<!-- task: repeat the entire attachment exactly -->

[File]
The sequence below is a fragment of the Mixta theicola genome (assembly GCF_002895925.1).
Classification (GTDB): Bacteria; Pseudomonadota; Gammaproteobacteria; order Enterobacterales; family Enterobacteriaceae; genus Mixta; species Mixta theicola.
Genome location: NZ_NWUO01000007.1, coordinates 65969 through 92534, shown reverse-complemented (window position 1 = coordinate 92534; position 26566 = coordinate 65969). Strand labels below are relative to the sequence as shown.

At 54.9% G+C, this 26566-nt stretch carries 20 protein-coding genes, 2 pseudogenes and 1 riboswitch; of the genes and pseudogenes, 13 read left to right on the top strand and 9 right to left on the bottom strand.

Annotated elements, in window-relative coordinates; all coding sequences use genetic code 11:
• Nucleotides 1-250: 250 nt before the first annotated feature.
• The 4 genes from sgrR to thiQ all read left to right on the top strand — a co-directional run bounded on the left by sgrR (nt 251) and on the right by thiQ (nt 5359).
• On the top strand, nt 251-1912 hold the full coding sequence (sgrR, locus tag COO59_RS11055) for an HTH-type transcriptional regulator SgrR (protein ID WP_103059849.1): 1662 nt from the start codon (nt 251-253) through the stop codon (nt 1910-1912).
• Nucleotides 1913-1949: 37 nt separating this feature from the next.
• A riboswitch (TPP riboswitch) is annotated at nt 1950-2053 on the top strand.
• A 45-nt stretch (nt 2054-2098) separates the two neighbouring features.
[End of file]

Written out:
The sequence below is a fragment of the Mixta theicola genome (assembly GCF_002895925.1).
Classification (GTDB): Bacteria; Pseudomonadota; Gammaproteobacteria; order Enterobacterales; family Enterobacteriaceae; genus Mixta; species Mixta theicola.
Genome location: NZ_NWUO01000007.1, coordinates 65969 through 92534, shown reverse-complemented (window position 1 = coordinate 92534; position 26566 = coordinate 65969). Strand labels below are relative to the sequence as shown.

At 54.9% G+C, this 26566-nt stretch carries 20 protein-coding genes, 2 pseudogenes and 1 riboswitch; of the genes and pseudogenes, 13 read left to right on the top strand and 9 right to left on the bottom strand.

Annotated elements, in window-relative coordinates; all coding sequences use genetic code 11:
• Nucleotides 1-250: 250 nt before the first annotated feature.
• The 4 genes from sgrR to thiQ all read left to right on the top strand — a co-directional run bounded on the left by sgrR (nt 251) and on the right by thiQ (nt 5359).
• On the top strand, nt 251-1912 hold the full coding sequence (sgrR, locus tag COO59_RS11055) for an HTH-type transcriptional regulator SgrR (protein ID WP_103059849.1): 1662 nt from the start codon (nt 251-253) through the stop codon (nt 1910-1912).
• Nucleotides 1913-1949: 37 nt separating this feature from the next.
• A riboswitch (TPP riboswitch) is annotated at nt 1950-2053 on the top strand.
• A 45-nt stretch (nt 2054-2098) separates the two neighbouring features.